...marketing department and what that Marketing Department did. Rather, the brand coherence reflected the institution's DNA. Brand is based on who you really are and that's how they really operated academically and administratively. So for marketers, we need to be part of we need to influence not just marketing discussions on our campus but also larger institutional discussions. And then last I think we need to focus less on brand compliance and ideally we read our vocabularies of that term brand compliance and instead shift the conversation away from policing the brand, which often tends to focus on visual compliance, and shift the conversation more toward how do we bring the brand to life, and that's it a deeper level of engagement. Tony proudfoot colleague from the University of Arizona. He wrote a great piece for case last year and put it very well that instead of brand compliance, we should talk about brand expression in order to change the brand mindset on campus from fixed and compliant...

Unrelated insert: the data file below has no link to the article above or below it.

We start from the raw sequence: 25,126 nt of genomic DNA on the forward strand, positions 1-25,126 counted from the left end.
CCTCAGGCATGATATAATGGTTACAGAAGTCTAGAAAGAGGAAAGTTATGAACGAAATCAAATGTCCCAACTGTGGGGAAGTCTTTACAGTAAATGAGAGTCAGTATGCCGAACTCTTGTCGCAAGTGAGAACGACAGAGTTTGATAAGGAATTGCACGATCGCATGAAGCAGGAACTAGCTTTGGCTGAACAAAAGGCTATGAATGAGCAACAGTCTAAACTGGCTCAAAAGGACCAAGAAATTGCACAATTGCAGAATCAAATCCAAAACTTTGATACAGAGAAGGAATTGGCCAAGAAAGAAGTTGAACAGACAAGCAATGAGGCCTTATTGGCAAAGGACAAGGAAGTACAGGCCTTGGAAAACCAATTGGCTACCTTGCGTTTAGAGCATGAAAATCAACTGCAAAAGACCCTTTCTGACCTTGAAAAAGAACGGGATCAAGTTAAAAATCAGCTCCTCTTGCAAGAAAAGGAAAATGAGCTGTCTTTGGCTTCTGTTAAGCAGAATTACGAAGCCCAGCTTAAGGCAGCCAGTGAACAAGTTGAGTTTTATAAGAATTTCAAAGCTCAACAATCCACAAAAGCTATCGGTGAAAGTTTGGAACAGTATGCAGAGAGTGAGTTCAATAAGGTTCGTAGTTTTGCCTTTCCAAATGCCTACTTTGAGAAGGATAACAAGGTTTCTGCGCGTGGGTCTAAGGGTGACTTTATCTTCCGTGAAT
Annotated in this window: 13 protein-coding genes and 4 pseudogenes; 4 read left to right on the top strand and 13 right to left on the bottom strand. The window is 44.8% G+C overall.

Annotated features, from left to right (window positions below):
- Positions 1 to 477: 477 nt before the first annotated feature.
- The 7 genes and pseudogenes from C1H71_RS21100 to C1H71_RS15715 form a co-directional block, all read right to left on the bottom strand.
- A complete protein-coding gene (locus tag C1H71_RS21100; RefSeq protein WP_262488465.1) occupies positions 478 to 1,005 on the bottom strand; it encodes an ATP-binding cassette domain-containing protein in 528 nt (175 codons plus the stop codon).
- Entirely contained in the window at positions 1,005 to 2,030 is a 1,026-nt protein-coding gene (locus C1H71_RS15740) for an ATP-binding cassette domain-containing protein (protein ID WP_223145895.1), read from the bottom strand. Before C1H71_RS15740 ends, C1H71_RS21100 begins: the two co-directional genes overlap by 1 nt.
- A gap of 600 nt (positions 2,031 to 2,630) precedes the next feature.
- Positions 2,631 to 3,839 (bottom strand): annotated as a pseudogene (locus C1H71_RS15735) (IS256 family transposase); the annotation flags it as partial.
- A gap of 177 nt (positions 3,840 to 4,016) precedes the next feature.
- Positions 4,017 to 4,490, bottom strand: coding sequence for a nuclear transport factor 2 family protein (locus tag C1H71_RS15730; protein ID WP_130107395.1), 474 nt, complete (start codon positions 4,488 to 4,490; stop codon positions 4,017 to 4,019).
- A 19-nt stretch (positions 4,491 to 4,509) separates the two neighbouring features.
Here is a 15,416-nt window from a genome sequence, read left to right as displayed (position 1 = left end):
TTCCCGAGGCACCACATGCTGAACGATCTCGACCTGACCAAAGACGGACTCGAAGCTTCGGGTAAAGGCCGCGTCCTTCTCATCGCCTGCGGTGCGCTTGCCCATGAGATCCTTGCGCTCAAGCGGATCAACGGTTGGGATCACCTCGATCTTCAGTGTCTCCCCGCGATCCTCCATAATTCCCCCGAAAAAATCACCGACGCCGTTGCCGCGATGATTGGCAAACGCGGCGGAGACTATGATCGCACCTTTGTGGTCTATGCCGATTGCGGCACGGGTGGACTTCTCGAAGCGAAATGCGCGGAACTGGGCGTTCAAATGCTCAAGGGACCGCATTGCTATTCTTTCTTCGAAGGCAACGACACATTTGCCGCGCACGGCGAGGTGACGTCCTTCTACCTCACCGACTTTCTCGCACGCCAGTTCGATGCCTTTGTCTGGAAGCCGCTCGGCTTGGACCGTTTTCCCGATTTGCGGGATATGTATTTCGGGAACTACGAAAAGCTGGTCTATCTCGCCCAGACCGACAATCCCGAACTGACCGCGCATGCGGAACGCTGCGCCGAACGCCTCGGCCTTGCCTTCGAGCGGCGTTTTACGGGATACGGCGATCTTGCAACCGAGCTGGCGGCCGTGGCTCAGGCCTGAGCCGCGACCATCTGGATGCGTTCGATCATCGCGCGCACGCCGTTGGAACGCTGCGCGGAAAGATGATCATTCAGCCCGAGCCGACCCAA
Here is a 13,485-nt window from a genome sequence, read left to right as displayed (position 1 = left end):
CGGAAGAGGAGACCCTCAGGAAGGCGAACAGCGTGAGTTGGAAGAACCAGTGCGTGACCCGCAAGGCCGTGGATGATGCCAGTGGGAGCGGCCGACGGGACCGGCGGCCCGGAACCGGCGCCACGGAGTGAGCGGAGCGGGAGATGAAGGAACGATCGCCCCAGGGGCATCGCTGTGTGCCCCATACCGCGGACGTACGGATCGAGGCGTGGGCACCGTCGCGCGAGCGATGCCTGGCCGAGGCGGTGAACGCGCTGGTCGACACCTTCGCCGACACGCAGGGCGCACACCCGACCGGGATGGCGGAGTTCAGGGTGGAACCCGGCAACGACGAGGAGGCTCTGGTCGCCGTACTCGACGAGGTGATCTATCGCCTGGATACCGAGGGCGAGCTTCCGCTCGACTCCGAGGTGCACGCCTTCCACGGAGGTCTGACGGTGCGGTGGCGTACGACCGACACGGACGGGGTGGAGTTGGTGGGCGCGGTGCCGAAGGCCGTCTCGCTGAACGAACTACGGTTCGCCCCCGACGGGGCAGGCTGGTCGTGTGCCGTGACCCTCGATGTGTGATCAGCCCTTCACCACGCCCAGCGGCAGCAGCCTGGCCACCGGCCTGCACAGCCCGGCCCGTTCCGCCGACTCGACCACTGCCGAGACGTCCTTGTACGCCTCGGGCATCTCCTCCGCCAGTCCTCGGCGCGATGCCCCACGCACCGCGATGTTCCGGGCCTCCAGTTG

...to iterative and expressive, and I think he's right on the money. They're so good. Rob, incredibly grateful for your time and your mind today. What's the best place for listeners to connect with you if they have any fill of questions about this? Yes, feel free to reach out on twitter. My handle is Rob Zincin, or feel free to reach out on Linkedin. I'd love to hear about how other institutions are navigating brand architecture at their universities. Let's build some cities, folks route. Thanks against so much for doing us today. Thanks Eric. Attracting today's new post traditional learners means adopting new enrollment strategies. Helix educations data driven, enterprise wide approach to enrollment growth is uniquely helping colleges and universities thrive in this new education landscape, and Helix has just published the second edition of their enrollment growth playbook with fifty percent brand new content on how institutions can solve today's most pressing enrollment growth challenges. Downloaded today...

...for free at Helix Educationcom. Playbook. You've been listening to enrollment growth university from Helix Education. To ensure that you never miss an episode, subscribe to the show in Itunes or your favorite podcast player. Thank you so much for listening. Until next time.